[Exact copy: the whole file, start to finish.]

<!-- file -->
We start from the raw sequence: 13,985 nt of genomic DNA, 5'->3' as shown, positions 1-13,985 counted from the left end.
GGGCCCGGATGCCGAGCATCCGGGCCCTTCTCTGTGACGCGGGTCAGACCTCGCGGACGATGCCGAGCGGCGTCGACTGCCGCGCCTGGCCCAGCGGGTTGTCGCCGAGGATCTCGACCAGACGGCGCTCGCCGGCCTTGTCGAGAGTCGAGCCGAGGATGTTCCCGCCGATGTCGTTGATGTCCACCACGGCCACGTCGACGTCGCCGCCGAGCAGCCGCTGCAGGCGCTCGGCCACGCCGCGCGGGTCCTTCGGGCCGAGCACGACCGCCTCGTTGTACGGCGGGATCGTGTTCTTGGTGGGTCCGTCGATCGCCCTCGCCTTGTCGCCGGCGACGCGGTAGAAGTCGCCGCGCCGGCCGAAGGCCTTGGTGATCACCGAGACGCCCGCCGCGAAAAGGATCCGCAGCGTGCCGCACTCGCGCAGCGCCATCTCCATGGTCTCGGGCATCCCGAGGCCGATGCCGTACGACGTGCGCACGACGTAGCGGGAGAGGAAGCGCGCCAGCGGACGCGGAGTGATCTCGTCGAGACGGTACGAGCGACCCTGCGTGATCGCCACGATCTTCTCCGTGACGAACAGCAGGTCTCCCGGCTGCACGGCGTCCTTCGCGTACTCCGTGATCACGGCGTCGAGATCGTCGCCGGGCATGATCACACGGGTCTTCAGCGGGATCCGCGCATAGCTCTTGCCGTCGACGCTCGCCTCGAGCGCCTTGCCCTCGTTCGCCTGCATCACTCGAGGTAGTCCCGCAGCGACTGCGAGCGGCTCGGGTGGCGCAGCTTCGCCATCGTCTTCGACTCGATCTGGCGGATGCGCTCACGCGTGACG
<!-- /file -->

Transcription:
We start from the raw sequence: 13,985 nt of genomic DNA, 5'->3' as shown, positions 1-13,985 counted from the left end.
GGGCCCGGATGCCGAGCATCCGGGCCCTTCTCTGTGACGCGGGTCAGACCTCGCGGACGATGCCGAGCGGCGTCGACTGCCGCGCCTGGCCCAGCGGGTTGTCGCCGAGGATCTCGACCAGACGGCGCTCGCCGGCCTTGTCGAGAGTCGAGCCGAGGATGTTCCCGCCGATGTCGTTGATGTCCACCACGGCCACGTCGACGTCGCCGCCGAGCAGCCGCTGCAGGCGCTCGGCCACGCCGCGCGGGTCCTTCGGGCCGAGCACGACCGCCTCGTTGTACGGCGGGATCGTGTTCTTGGTGGGTCCGTCGATCGCCCTCGCCTTGTCGCCGGCGACGCGGTAGAAGTCGCCGCGCCGGCCGAAGGCCTTGGTGATCACCGAGACGCCCGCCGCGAAAAGGATCCGCAGCGTGCCGCACTCGCGCAGCGCCATCTCCATGGTCTCGGGCATCCCGAGGCCGATGCCGTACGACGTGCGCACGACGTAGCGGGAGAGGAAGCGCGCCAGCGGACGCGGAGTGATCTCGTCGAGACGGTACGAGCGACCCTGCGTGATCGCCACGATCTTCTCCGTGACGAACAGCAGGTCTCCCGGCTGCACGGCGTCCTTCGCGTACTCCGTGATCACGGCGTCGAGATCGTCGCCGGGCATGATCACACGGGTCTTCAGCGGGATCCGCGCATAGCTCTTGCCGTCGACGCTCGCCTCGAGCGCCTTGCCCTCGTTCGCCTGCATCACTCGAGGTAGTCCCGCAGCGACTGCGAGCGGCTCGGGTGGCGCAGCTTCGCCATCGTCTTCGACTCGATCTGGCGGATGCGCTCACGCGTGACG